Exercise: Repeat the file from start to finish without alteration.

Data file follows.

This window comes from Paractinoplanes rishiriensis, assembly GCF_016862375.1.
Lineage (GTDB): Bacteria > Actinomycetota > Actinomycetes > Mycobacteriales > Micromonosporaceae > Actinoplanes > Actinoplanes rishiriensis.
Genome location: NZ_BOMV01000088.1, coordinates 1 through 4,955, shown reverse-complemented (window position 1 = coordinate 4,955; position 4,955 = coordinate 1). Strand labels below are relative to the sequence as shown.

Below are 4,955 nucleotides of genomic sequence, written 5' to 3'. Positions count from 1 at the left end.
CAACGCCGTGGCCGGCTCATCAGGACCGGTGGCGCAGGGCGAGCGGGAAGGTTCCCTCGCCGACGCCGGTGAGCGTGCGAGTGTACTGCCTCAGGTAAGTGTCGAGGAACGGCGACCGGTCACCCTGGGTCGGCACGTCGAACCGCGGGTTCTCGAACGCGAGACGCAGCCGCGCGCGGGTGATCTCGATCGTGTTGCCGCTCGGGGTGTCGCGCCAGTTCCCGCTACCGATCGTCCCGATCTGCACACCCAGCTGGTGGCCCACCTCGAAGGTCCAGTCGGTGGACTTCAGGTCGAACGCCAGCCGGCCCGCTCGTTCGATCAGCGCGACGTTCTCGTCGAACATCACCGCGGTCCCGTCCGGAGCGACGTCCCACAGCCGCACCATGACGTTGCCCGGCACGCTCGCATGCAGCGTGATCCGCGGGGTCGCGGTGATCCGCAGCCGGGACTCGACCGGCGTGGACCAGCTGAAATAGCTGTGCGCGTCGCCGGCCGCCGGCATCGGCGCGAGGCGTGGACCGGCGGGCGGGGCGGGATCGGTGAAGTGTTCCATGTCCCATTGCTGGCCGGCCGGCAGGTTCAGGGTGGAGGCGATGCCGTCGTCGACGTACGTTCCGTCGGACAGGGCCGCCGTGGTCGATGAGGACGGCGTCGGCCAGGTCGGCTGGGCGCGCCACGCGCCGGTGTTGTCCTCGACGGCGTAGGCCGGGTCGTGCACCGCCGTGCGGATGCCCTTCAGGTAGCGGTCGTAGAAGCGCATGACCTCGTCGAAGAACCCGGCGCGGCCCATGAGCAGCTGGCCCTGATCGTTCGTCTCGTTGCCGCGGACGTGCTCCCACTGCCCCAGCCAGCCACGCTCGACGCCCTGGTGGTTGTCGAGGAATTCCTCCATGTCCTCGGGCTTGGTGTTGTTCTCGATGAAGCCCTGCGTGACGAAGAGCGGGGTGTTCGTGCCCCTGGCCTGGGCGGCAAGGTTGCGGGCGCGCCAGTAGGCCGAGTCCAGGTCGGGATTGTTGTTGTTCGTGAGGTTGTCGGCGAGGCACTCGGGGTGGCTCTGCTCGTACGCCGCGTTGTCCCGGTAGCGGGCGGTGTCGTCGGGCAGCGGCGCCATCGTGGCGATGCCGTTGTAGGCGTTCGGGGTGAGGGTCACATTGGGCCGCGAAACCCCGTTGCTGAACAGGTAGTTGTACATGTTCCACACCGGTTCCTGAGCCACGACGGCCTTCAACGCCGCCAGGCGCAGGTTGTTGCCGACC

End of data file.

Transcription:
This window comes from Paractinoplanes rishiriensis, assembly GCF_016862375.1.
Lineage (GTDB): Bacteria > Actinomycetota > Actinomycetes > Mycobacteriales > Micromonosporaceae > Actinoplanes > Actinoplanes rishiriensis.
Genome location: NZ_BOMV01000088.1, coordinates 1 through 4,955, shown reverse-complemented (window position 1 = coordinate 4,955; position 4,955 = coordinate 1). Strand labels below are relative to the sequence as shown.

Below are 4,955 nucleotides of genomic sequence, written 5' to 3'. Positions count from 1 at the left end.
CAACGCCGTGGCCGGCTCATCAGGACCGGTGGCGCAGGGCGAGCGGGAAGGTTCCCTCGCCGACGCCGGTGAGCGTGCGAGTGTACTGCCTCAGGTAAGTGTCGAGGAACGGCGACCGGTCACCCTGGGTCGGCACGTCGAACCGCGGGTTCTCGAACGCGAGACGCAGCCGCGCGCGGGTGATCTCGATCGTGTTGCCGCTCGGGGTGTCGCGCCAGTTCCCGCTACCGATCGTCCCGATCTGCACACCCAGCTGGTGGCCCACCTCGAAGGTCCAGTCGGTGGACTTCAGGTCGAACGCCAGCCGGCCCGCTCGTTCGATCAGCGCGACGTTCTCGTCGAACATCACCGCGGTCCCGTCCGGAGCGACGTCCCACAGCCGCACCATGACGTTGCCCGGCACGCTCGCATGCAGCGTGATCCGCGGGGTCGCGGTGATCCGCAGCCGGGACTCGACCGGCGTGGACCAGCTGAAATAGCTGTGCGCGTCGCCGGCCGCCGGCATCGGCGCGAGGCGTGGACCGGCGGGCGGGGCGGGATCGGTGAAGTGTTCCATGTCCCATTGCTGGCCGGCCGGCAGGTTCAGGGTGGAGGCGATGCCGTCGTCGACGTACGTTCCGTCGGACAGGGCCGCCGTGGTCGATGAGGACGGCGTCGGCCAGGTCGGCTGGGCGCGCCACGCGCCGGTGTTGTCCTCGACGGCGTAGGCCGGGTCGTGCACCGCCGTGCGGATGCCCTTCAGGTAGCGGTCGTAGAAGCGCATGACCTCGTCGAAGAACCCGGCGCGGCCCATGAGCAGCTGGCCCTGATCGTTCGTCTCGTTGCCGCGGACGTGCTCCCACTGCCCCAGCCAGCCACGCTCGACGCCCTGGTGGTTGTCGAGGAATTCCTCCATGTCCTCGGGCTTGGTGTTGTTCTCGATGAAGCCCTGCGTGACGAAGAGCGGGGTGTTCGTGCCCCTGGCCTGGGCGGCAAGGTTGCGGGCGCGCCAGTAGGCCGAGTCCAGGTCGGGATTGTTGTTGTTCGTGAGGTTGTCGGCGAGGCACTCGGGGTGGCTCTGCTCGTACGCCGCGTTGTCCCGGTAGCGGGCGGTGTCGTCGGGCAGCGGCGCCATCGTGGCGATGCCGTTGTAGGCGTTCGGGGTGAGGGTCACATTGGGCCGCGAAACCCCGTTGCTGAACAGGTAGTTGTACATGTTCCACACCGGTTCCTGAGCCACGACGGCCTTCAACGCCGCCAGGCGCAGGTTGTTGCCGACC